Carbon River

The Carbon River area is in the northwest corner of Mount Rainier National Park. Like other areas throughout the park, the landscape of the Carbon River area has been shaped by the past forces of volcanic activity as well as by glaciers. The Carbon Glacier, which has the lowest terminus of any glacier in the contiguous United States, continues to play a powerful role in the Carbon River valley. In the videos below, explore the history and geology of the Carbon Glacier, break down the Anatomy of a Flood, and finally look at how the park is trying to mitigate some of the effects of flooding in the Carbon River Project.
 
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Duration:
10 minutes, 19 seconds

The Carbon Glacier has shaped both the landscape of Mount Rainier as well as the history of Mount Rainier National Park. This impressive glacier also plays a powerful role in shaping the future of both the mountain and its national park.

 
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Duration:
5 minutes, 38 seconds

What is a flood? Why do floods occur at Mount Rainier National Park, and how are floods changing the landscape? The video "Anatomy of a Flood" breaks down the answers to these questions using the Carbon River as a prime example.

 

The following film includes interviews with Eric Walkinshaw, Project Manager and Civil Engineer for Mount Rainier National Park, and Kirt Hanson, Project Engineer and Geologist with Cardno Entrix, discussing the work that has been going on in the Carbon area to protect the road and facilities from future damage through the installation of flood protection structures such as engineered log jams.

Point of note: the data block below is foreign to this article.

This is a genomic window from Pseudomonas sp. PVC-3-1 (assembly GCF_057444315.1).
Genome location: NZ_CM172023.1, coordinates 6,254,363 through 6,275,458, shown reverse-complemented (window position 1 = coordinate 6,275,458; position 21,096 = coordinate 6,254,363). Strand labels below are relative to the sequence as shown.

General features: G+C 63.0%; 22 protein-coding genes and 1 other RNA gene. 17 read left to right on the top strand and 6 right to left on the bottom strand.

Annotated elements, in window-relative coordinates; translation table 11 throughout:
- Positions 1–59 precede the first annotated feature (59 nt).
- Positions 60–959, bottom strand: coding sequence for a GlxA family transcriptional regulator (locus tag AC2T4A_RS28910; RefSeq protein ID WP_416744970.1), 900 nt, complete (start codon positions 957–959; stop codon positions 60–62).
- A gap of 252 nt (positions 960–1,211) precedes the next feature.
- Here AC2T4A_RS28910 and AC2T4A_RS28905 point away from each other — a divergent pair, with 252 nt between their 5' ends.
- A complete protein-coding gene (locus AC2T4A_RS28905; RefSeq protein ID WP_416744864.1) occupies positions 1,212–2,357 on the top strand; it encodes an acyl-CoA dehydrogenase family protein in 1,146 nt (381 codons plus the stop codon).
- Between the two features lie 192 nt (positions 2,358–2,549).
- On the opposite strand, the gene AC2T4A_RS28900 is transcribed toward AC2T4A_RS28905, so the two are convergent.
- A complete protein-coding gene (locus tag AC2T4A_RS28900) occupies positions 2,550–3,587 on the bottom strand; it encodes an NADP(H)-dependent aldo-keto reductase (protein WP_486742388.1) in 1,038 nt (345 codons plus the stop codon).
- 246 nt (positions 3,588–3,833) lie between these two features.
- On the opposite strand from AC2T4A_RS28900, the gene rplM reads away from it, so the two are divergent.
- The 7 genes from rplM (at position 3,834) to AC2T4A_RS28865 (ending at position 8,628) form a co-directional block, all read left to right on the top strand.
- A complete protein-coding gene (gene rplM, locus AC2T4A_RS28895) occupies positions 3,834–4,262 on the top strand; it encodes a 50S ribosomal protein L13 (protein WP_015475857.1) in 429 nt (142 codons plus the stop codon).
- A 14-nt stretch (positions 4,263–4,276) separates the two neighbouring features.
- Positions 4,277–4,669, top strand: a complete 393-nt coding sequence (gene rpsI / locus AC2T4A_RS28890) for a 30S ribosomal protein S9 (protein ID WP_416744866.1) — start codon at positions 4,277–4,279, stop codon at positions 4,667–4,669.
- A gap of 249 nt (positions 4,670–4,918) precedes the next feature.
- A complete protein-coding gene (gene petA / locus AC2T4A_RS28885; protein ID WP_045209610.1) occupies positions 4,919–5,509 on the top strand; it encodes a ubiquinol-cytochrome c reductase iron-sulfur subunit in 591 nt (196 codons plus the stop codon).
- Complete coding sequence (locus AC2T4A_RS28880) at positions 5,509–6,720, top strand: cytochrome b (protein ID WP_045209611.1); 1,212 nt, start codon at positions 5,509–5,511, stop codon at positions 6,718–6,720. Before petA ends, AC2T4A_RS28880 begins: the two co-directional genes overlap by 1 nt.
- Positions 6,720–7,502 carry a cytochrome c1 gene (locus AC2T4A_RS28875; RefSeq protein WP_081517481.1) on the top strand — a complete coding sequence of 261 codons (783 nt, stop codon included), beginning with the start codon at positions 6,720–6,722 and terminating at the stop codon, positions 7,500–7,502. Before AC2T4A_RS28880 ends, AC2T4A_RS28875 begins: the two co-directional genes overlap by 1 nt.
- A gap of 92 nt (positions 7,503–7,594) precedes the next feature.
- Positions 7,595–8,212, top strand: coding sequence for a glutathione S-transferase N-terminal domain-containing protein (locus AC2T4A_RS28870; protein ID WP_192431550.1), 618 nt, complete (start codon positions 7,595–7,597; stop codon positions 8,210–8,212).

The historic Carbon River Road was heavily damaged during a November 2006 storm event that resulted in heavy flooding and closed the road to vehicle use since then. Due to aggradation, rocks and gravel have raised the bed of the Carbon River up as much as 31 feet since the Carbon River Road was constructed next to the river in the 1920s. Several sections of the historic road are now lower than the adjacent river and increasingly vulnerable to flood damage.

 
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Duration:
5 minutes, 33 seconds

Discover what it takes to install flood protection structures such as engineered log jams. In the future, these structures will help protect park facilities and roads from damage from flooding. RT: 05:33

 

Note: Closed Captioning on videos can be turned off and on by clicking on the "CC" button on the bottom of the viewer window.

 

Last updated: May 31, 2017

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